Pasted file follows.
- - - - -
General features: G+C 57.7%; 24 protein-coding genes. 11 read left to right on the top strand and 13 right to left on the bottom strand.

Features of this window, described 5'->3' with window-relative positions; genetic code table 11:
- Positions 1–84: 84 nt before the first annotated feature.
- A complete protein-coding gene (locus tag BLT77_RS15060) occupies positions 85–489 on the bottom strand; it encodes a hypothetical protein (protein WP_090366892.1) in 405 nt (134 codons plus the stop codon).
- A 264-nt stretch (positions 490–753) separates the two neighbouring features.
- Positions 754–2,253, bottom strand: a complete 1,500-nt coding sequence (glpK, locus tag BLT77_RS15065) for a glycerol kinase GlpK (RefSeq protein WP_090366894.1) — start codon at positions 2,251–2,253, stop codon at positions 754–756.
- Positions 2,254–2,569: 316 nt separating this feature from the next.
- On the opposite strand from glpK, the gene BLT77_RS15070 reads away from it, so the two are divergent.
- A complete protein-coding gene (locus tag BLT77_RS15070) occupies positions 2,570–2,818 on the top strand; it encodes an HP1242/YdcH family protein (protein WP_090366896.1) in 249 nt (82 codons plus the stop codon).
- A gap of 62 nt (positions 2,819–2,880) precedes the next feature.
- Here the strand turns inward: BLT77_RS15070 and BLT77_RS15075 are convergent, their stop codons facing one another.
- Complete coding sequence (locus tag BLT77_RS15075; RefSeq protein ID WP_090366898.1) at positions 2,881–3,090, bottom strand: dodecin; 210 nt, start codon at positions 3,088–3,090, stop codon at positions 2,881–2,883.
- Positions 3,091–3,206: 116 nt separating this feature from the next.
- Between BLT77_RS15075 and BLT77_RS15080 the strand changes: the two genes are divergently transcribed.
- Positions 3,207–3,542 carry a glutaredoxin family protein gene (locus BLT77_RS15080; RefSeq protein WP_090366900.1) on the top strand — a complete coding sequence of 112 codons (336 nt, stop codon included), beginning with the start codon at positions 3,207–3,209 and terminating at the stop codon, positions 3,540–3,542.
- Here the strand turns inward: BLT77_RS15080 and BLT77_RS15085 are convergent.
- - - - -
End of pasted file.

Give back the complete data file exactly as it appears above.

General features: G+C 57.7%; 24 protein-coding genes. 11 read left to right on the top strand and 13 right to left on the bottom strand.

Features of this window, described 5'->3' with window-relative positions; genetic code table 11:
- Positions 1–84: 84 nt before the first annotated feature.
- A complete protein-coding gene (locus tag BLT77_RS15060) occupies positions 85–489 on the bottom strand; it encodes a hypothetical protein (protein WP_090366892.1) in 405 nt (134 codons plus the stop codon).
- A 264-nt stretch (positions 490–753) separates the two neighbouring features.
- Positions 754–2,253, bottom strand: a complete 1,500-nt coding sequence (glpK, locus tag BLT77_RS15065) for a glycerol kinase GlpK (RefSeq protein WP_090366894.1) — start codon at positions 2,251–2,253, stop codon at positions 754–756.
- Positions 2,254–2,569: 316 nt separating this feature from the next.
- On the opposite strand from glpK, the gene BLT77_RS15070 reads away from it, so the two are divergent.
- A complete protein-coding gene (locus tag BLT77_RS15070) occupies positions 2,570–2,818 on the top strand; it encodes an HP1242/YdcH family protein (protein WP_090366896.1) in 249 nt (82 codons plus the stop codon).
- A gap of 62 nt (positions 2,819–2,880) precedes the next feature.
- Here the strand turns inward: BLT77_RS15070 and BLT77_RS15075 are convergent, their stop codons facing one another.
- Complete coding sequence (locus tag BLT77_RS15075; RefSeq protein ID WP_090366898.1) at positions 2,881–3,090, bottom strand: dodecin; 210 nt, start codon at positions 3,088–3,090, stop codon at positions 2,881–2,883.
- Positions 3,091–3,206: 116 nt separating this feature from the next.
- Between BLT77_RS15075 and BLT77_RS15080 the strand changes: the two genes are divergently transcribed.
- Positions 3,207–3,542 carry a glutaredoxin family protein gene (locus BLT77_RS15080; RefSeq protein WP_090366900.1) on the top strand — a complete coding sequence of 112 codons (336 nt, stop codon included), beginning with the start codon at positions 3,207–3,209 and terminating at the stop codon, positions 3,540–3,542.
- Here the strand turns inward: BLT77_RS15080 and BLT77_RS15085 are convergent.